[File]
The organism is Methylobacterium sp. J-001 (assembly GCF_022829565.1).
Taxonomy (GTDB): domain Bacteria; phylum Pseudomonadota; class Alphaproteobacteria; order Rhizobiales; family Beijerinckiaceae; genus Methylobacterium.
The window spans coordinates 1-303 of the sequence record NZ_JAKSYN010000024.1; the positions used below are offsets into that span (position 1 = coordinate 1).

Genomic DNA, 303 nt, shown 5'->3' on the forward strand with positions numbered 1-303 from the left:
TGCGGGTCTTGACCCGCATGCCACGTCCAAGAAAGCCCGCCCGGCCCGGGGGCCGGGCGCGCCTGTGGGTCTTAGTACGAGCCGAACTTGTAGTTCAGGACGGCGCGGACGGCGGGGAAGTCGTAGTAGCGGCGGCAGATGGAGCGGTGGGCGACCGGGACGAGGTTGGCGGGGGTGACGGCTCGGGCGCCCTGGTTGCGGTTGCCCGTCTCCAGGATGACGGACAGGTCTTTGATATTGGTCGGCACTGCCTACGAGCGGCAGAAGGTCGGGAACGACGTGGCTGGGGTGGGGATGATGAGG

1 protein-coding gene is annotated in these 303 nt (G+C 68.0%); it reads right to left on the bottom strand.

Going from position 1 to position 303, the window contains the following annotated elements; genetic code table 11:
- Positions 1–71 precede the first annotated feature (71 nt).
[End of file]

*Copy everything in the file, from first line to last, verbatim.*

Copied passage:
The organism is Methylobacterium sp. J-001 (assembly GCF_022829565.1).
Taxonomy (GTDB): domain Bacteria; phylum Pseudomonadota; class Alphaproteobacteria; order Rhizobiales; family Beijerinckiaceae; genus Methylobacterium.
The window spans coordinates 1-303 of the sequence record NZ_JAKSYN010000024.1; the positions used below are offsets into that span (position 1 = coordinate 1).

Genomic DNA, 303 nt, shown 5'->3' on the forward strand with positions numbered 1-303 from the left:
TGCGGGTCTTGACCCGCATGCCACGTCCAAGAAAGCCCGCCCGGCCCGGGGGCCGGGCGCGCCTGTGGGTCTTAGTACGAGCCGAACTTGTAGTTCAGGACGGCGCGGACGGCGGGGAAGTCGTAGTAGCGGCGGCAGATGGAGCGGTGGGCGACCGGGACGAGGTTGGCGGGGGTGACGGCTCGGGCGCCCTGGTTGCGGTTGCCCGTCTCCAGGATGACGGACAGGTCTTTGATATTGGTCGGCACTGCCTACGAGCGGCAGAAGGTCGGGAACGACGTGGCTGGGGTGGGGATGATGAGG

1 protein-coding gene is annotated in these 303 nt (G+C 68.0%); it reads right to left on the bottom strand.

Going from position 1 to position 303, the window contains the following annotated elements; genetic code table 11:
- Positions 1–71 precede the first annotated feature (71 nt).